Judge Grants Motion to Dismiss in FDCPA Overshadowing Case

A District Court judge in Illinois has granted a motion to dismiss after a collection agency was sued by a plaintiff for allegedly violating the Fair Debt Collection Practices Act by sending a straightforward letter merely referencing payment options and leaving a voicemail during the 30-day validation period that overshadowed her right to dispute the debt, even though the voicemail did not demand immediate payment.

A copy of the ruling in Thompson v. Harris & Harris can be accessed by clicking here.

“H&H is always proud to represent the industry in impactful cases,” said Ari Derman, General Counsel of Harris & Harris. “Due to the benign nature of our letter and voicemail, we were left with no choice but to fight. We rely on our compliance team to incessantly review documentation and corporate procedures to ensure that all communication platforms align with our key company goals – to engage respectfully with consumers in a straightforward and clear manner. Our painstaking efforts were validated in the instant case.”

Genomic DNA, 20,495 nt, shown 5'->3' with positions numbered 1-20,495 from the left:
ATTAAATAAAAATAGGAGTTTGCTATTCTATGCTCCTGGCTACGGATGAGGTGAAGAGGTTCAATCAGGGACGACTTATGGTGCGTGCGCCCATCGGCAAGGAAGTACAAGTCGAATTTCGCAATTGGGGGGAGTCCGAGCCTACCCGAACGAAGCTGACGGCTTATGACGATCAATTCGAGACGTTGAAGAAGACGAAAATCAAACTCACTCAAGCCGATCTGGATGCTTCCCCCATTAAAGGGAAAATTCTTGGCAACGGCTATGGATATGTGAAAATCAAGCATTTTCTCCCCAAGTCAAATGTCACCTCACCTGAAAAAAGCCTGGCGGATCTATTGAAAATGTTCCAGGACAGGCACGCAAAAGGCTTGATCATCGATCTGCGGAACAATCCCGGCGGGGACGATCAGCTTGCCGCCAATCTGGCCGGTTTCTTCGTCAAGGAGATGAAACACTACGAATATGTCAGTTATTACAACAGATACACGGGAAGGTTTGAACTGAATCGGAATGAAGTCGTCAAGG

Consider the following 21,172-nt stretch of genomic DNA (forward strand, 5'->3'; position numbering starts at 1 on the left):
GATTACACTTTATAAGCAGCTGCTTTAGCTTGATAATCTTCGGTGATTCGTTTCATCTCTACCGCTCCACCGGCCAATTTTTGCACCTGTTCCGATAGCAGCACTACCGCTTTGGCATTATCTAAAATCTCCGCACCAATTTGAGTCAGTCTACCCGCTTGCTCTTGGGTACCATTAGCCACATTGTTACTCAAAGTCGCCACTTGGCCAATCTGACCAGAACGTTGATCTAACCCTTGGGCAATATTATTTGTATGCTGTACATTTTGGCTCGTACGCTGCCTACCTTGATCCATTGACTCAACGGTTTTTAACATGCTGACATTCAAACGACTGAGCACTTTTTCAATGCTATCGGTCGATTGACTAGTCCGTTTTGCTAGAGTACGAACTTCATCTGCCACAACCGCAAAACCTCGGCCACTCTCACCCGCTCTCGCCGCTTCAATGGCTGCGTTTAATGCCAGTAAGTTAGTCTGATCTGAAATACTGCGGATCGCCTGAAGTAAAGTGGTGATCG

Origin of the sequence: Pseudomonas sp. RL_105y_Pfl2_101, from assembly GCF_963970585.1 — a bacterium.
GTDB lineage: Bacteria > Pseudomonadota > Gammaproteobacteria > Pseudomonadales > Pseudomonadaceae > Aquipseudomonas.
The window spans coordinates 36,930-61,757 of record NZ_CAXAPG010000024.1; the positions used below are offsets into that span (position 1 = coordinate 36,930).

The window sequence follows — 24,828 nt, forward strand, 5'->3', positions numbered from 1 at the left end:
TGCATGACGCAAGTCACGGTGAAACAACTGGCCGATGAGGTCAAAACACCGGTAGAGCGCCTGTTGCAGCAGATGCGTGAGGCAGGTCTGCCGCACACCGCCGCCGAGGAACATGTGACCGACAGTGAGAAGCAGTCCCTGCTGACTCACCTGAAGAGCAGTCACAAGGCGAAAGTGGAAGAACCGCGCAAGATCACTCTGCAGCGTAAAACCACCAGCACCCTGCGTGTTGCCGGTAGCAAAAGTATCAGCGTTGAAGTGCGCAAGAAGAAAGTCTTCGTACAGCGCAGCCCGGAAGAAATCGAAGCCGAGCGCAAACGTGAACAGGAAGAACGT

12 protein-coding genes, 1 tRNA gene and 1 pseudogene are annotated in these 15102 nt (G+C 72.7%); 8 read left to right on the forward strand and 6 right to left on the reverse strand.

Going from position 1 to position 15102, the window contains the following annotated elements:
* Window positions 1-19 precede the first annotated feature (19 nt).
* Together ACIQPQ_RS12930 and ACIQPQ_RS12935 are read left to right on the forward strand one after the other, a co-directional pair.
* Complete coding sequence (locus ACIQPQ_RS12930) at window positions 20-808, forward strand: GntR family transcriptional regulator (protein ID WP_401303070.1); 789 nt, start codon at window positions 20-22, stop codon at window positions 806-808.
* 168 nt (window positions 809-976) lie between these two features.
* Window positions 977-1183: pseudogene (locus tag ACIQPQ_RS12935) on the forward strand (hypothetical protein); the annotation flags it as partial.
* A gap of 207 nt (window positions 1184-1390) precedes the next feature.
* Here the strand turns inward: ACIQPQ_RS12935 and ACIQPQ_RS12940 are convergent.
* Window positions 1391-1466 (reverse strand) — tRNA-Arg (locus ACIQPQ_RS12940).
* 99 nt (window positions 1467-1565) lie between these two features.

The plaintiff received a collection letter from the defendant related to a charged-off debt. About a month later, the defendant called the plaintiff and left a voicemail. In neither the letter nor the voicemail did the defendant demand immediate payment from the plaintiff. However, the plaintiff alleged that by leaving a voicemail, the defendant was “attempting to demand immediate payment.” Labeling the claim as “insufficient,” the judge noted that “there is no due date at all on the letter.”

Judge Thomas Durkin wrote, “… the Court is unpersuaded that the payment plans in the letter and the detachable section, even coupled with the voicemail, are sufficiently emphasized or carry a sense of urgency that would confuse an unsophisticated consumer and lead her to believe payment was due immediately.”

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